In a lot of ways, the attacks on September 11, 2001 was this generation’s Pearl Harbor. 9/11 is equated with many of the same thoughts and feelings as December 7, 1941. Each person alive on that day has a story of where they were and can remember for the most part exactly what happened. Whether people were affected directly or indirectly, it’s easy to forget that everyone deals with tragedy differently. These varied responses are what Just Off Broadway’s fantastic production of David Rimmer’s “New York,” directed by Stacey Shade-Ware, addresses. How exactly does an entire generation respond to one life-changing day?
They should be applauded for not only creating a compelling piece of theatre, but also spreading this message of healing and hope to a wider audience.
Using only a few chairs as set pieces, this pared-down production has the effect of a group therapy session – for the characters and the audience alike. Playing the therapist and leader of the group session, Stephanie Shade is the perfect sounding board for the group members. She shows quiet attention to the stories being told and patience in response to a few difficult members. She listens intently as characters tell stories of what affects them most about that fateful day.
What is so affecting about the accounts is that I’m almost positive that I’ve heard them before. In the days following the attacks, stories such as these were everywhere. Paramedics who spent their days saving lives while trying to keep it together. Restaurant workers who should have been in the towers that morning but for one reason or another didn’t make it in on time. Office workers who made it out while their coworkers did not. Everyone in New York, for the most part, had stories to tell.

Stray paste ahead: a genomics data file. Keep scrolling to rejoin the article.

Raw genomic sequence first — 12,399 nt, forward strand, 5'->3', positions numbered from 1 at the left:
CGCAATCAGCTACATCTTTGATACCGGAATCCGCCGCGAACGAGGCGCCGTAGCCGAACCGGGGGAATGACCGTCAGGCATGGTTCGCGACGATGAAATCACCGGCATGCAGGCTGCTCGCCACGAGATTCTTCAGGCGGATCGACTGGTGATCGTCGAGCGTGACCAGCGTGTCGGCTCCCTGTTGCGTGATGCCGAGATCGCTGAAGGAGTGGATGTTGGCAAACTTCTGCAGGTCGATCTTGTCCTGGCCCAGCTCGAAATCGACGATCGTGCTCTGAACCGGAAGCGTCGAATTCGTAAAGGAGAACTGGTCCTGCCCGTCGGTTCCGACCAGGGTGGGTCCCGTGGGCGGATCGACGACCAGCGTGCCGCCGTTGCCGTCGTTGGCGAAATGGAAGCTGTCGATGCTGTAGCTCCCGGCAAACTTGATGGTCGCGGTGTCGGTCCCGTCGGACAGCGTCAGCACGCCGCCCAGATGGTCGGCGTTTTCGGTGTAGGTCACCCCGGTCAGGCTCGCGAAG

Because of this, Rimmer’s play feels universal. Yes, the particular therapy group were for those having issues dealing with what they witnessed on 9/11, but the stories encompass feelings and emotions that are the same for everyone. Through these stories, others who have gone through the same or similar situations begin to heal and realize that they may not be totally alone in their pain and grief. It’s a remarkable feat of storytelling by the playwright, and by this marvelous cast alike.
This universality makes it hard to point out one particular actor or story. The entire cast is pitch-perfect in their storytelling. Each member of the cast takes their story to heart and makes it their own. In roughly 10 minutes of stage time, the actors have created fully fleshed out characters. You understand why they’re reacting the way they are and what has brought them to this point. What is even more remarkable is that the cast manages to do this without the aid of any props. Only costumes are used to convey quickly what the characters’ backgrounds are. From there, it’s completely up to the actors to tell a compelling tale.
A piece like this can only be created together by a talented ensemble. And this company seemed to find just the right ensemble for this important piece. No one is vying for attention or arguing for a share of the spotlight. They are using their time to shine a light on the real people – survivors, first responders, family members and friends – upon which these characters are based and succeeding in doing so beautifully. They should be applauded for not only creating a compelling piece of theatre, but also spreading this message of healing and hope to a wider audience. And they should also be proud of the show they’ve created.
Running Time: 90 minutes with one intermission.
“New York” plays through May 20, 2018, at the Jerusalem Evangelical Church, 4605 Bel Air Road in Baltimore, MD. Tickets are available for purchase at the door or in advance online.